A Child's Perspective of Money and Human Dignity

This story was contributed by our Seattle Volunteer Coordinator, Jennifer DeBusk Alviar, MDiv

Fellow second graders, Maya Veitengruber and Madeline Alviar, at McGilvra Elementary School show off their completed artwork.

Fellow second graders, Maya Veitengruber and Madeline Alviar, at McGilvra Elementary School show off their completed artwork.

A recent, kid-friendly art opportunity catalyzed an intriguing conversation with my seven-year-old daughter, Madeline, around money and human dignity. The conversation went something like this:

Me: “Madeline, you have been invited by a fellow classmate at McGilvra Elementary School to participate in an art exhibit designed by kids, for kids. Each art piece will be sold for $20. The money raised will benefit families of Seattle Children’s Hospital. Are you interested in using your art to help others?”
Madeline: “Yes! I love art. And I like helping people. But I don’t get it. Would someone really pay $20 for my art?”
Me: “Well, it’s like this. Money is more than numbers, dollars and cents. It is about human dignity. In a perfect world, everyone would have enough money to pay for basic human needs such as food, clothing, shelter, education and health care. Human needs are human rights. But we don’t live in a perfect world. In the case of Seattle Children’s Hospital, some parents can’t afford to pay for their children’s medical bills. So your artwork allows three important things to happen.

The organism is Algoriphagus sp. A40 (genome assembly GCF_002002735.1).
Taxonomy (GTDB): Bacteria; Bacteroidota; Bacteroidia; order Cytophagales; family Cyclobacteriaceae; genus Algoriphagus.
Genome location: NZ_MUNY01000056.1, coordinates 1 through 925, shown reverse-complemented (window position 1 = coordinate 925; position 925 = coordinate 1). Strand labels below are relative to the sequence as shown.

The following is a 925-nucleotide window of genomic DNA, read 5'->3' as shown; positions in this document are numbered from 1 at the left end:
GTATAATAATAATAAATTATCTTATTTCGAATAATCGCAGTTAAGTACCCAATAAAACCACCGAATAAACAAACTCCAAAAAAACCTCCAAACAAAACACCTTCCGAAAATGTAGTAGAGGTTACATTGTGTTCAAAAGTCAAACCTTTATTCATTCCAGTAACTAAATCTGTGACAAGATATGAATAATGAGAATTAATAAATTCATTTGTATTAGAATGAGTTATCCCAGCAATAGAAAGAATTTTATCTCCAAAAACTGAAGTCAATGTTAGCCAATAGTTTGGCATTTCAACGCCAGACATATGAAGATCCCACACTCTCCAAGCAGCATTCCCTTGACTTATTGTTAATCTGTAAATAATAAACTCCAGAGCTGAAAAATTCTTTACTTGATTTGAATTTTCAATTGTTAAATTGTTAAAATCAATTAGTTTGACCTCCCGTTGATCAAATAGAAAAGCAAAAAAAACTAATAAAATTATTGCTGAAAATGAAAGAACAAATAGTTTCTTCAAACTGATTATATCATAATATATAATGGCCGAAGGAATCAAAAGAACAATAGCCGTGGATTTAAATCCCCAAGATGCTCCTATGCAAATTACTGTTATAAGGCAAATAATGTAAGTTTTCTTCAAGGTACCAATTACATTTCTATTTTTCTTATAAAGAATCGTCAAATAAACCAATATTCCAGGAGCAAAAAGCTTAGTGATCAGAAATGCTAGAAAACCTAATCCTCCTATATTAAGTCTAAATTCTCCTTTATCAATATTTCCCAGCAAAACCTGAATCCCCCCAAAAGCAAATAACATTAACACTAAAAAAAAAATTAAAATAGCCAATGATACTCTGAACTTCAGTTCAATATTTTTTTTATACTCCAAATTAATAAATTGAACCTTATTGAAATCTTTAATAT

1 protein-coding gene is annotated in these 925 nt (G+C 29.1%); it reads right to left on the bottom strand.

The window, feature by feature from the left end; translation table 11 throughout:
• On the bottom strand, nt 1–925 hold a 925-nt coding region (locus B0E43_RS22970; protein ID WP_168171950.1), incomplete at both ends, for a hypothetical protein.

First, you are contributing your Time to design a beautiful piece of art. Second, you are sharing your Talent by using your gifts and skills as an artist. Third, in exchange for your Time and Talent, you are being rewarded by money known as Treasure. So the money raised from this art exhibit will help these parents pay for their children’s medical bills thanks to your Time, Talent and Treasure. Does this help you understand why and how your $20 are being used to make a difference in other people’s lives?"
Madeline Alviar, second grader at McGilvra Elementary School, Seattle, Washington creates an art piece to benefit Seattle Children's Hospital

Madeline Alviar, second grader at McGilvra Elementary School, Seattle, Washington creates an art piece to benefit Seattle Children's Hospital

Madeline: “Wow. I hadn’t thought about money in that way before. So if I invite other McGilvra classmates to participate in this art exhibit, just like I was invited, together we could raise more money to help more people, right?”  
Me: “Right. Let’s say you invite 10 friends to participate. Each child’s art piece will be sold for $20 each. What is 10 x $20?”
Madeline: “$200 dollars!”
Me: “Yes. That would help make an even greater social impact.”
Madeline: “What does ‘social impact’ mean?”